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A company which owes me money has gone into liquidation
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How can I reclaim money from a liquidated company?
When a company is liquidated, it ceases to exist as a legal entity. This means that any liabilities (or debts) outstanding at the time of liquidation, are dissolved along with the company. As part of the liquidation process the appointed insolvency practitioner will look to raise as much money as possible from company assets which will be distributed to creditors, however, it is often the case that unsecured creditors unfortunately receive very little from the proceeds.
When a company goes into liquidation, its assets are sold by the appointed liquidator in order to repay creditors. Unfortunately, unsecured creditors as a group rarely recoup all the money owed to them because they lie at the bottom of the payment ‘hierarchy’ in insolvency.
This often means there are little, if any, funds remaining after other creditor groups have been paid. If you’re a supplier with a retention of title claim, however, you may be able recover the goods you supplied to your insolvent customer.
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If you have made a loan to the company which is secured against one of their assets, you’re a secured creditor and can sell the asset to recover the money owed to you. But if you’re a supplier for the insolvent business, you fall into the category of unsecured creditor, and fall further down the order of priority for payment.
Although unsecured creditors in general are unlikely to receive much in the way of return from the liquidation process, there may be actions you can take that could help.
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Initially, you should contact the appointed liquidator and let them know the company owes you money. The liquidator will send you a ‘proof of debt’ form to complete, which includes such details as how much money is owed, how the debt was incurred, and whether you hold any security.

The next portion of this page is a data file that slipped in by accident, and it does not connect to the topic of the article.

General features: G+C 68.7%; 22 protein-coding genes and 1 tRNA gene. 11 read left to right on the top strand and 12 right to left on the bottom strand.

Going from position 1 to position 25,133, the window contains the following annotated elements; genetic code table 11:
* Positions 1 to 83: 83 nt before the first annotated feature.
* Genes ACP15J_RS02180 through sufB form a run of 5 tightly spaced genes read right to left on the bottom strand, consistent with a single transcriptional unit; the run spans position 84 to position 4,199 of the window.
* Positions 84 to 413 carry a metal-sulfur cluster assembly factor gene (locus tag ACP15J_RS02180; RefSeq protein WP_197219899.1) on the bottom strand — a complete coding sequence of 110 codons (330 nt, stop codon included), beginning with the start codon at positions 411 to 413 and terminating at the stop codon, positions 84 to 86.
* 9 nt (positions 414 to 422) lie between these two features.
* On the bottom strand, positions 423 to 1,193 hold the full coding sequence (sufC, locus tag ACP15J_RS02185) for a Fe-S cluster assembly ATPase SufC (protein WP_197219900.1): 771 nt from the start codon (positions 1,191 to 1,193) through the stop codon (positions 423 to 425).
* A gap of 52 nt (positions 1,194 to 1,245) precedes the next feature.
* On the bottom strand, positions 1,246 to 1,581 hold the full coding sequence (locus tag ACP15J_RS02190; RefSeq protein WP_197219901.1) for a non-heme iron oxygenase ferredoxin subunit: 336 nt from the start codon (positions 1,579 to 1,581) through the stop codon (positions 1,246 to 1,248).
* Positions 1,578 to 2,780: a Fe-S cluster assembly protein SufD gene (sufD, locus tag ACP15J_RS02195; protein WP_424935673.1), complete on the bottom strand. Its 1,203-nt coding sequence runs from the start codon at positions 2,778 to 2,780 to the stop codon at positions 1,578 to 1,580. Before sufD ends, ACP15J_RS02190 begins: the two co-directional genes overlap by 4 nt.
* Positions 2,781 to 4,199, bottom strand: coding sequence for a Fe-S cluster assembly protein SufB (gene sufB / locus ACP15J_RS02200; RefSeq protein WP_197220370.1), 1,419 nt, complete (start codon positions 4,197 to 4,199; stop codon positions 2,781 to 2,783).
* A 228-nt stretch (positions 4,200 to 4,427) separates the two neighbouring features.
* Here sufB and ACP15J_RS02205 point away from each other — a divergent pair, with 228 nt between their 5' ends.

Once the liquidator has received the completed form, they’ll keep you in touch with proceedings and provide updates when necessary. For this reason, it’s important to ensure the office-holder has your current contact details. You’ll also be sent a report detailing how the company became insolvent, and estimations of their assets and liabilities.
If you’re a supplier, you may have included a retention of title clause in your contract with the company. If this is the case, you need to inform the liquidator of its existence along with your claim.
A valid retention of title clause could allow you to repossess the goods if it can be proven that ownership remains vested in your business until payment is made by the purchaser. You should notify the liquidator of the clause as soon as possible, and they will send you a retention of title questionnaire.
You’ll need to provide documentary evidence that the clause exists, and if your claim is upheld you should be able to recover your goods from the insolvent customer.
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Creditors have the right to form a creditor’s committee, which generally consists of three or five members. It’s often the case that creditors with the largest claims are nominated, the purpose being to give unsecured creditors a ‘voice’ during the liquidation process.
The committee sanctions various actions by the liquidator, including the office-holder’s remuneration. If a compromise or alternative arrangement needs to be made with creditors, or in relation to the debts owed, the creditors’ committee will be consulted about the new arrangements.
The overall liquidation process can take some considerable time, particularly if there were a large number of assets, or the make-up of the business was complex in nature. Should the liquidated company have few assets, however, and there is no valid ROT clause, unfortunately you may receive no return at all from the liquidation.
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If you aren’t able to provide sufficient proof that a debt exists, your claim may be refused by the liquidator. It’s important to complete the proof of debt form with as much detail as possible, and be prepared to support your claim with documentary evidence if necessary.
The whole of your claim, or part of it, can be rejected, but the liquidator must provide a reason for doing so. If you’re unhappy with the outcome, you can apply to the court for the decision to be overturned or changed in some way, but you’ll need legal assistance to do this.
Real Business Rescue can provide further professional advice tailored to your situation if you’re owed money by a company in liquidation. We have extensive experience in this area, and will ensure you understand your rights in the process. Call one of our experts to arrange a free same-day consultation – Real Business Rescue provide director advice online, over the phone, or in-person at one of our network of UK offices or a place of your convenience.
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